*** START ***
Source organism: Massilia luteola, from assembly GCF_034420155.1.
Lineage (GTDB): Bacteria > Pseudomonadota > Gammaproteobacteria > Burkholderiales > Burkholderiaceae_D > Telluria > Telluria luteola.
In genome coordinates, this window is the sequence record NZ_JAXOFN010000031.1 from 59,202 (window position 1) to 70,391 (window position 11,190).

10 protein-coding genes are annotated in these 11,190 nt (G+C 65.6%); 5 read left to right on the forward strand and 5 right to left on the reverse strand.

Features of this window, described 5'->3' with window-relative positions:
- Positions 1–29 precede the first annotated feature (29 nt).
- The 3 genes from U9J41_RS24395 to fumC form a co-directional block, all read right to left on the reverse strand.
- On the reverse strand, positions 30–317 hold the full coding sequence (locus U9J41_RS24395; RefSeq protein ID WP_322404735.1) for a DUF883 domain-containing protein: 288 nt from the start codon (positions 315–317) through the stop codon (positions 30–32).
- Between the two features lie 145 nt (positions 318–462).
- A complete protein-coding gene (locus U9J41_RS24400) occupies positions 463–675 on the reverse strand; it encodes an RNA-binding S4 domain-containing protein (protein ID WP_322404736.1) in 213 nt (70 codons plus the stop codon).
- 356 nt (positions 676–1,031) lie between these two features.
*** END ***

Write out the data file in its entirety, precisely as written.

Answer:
Source organism: Massilia luteola, from assembly GCF_034420155.1.
Lineage (GTDB): Bacteria > Pseudomonadota > Gammaproteobacteria > Burkholderiales > Burkholderiaceae_D > Telluria > Telluria luteola.
In genome coordinates, this window is the sequence record NZ_JAXOFN010000031.1 from 59,202 (window position 1) to 70,391 (window position 11,190).

10 protein-coding genes are annotated in these 11,190 nt (G+C 65.6%); 5 read left to right on the forward strand and 5 right to left on the reverse strand.

Features of this window, described 5'->3' with window-relative positions:
- Positions 1–29 precede the first annotated feature (29 nt).
- The 3 genes from U9J41_RS24395 to fumC form a co-directional block, all read right to left on the reverse strand.
- On the reverse strand, positions 30–317 hold the full coding sequence (locus U9J41_RS24395; RefSeq protein ID WP_322404735.1) for a DUF883 domain-containing protein: 288 nt from the start codon (positions 315–317) through the stop codon (positions 30–32).
- Between the two features lie 145 nt (positions 318–462).
- A complete protein-coding gene (locus U9J41_RS24400) occupies positions 463–675 on the reverse strand; it encodes an RNA-binding S4 domain-containing protein (protein ID WP_322404736.1) in 213 nt (70 codons plus the stop codon).
- 356 nt (positions 676–1,031) lie between these two features.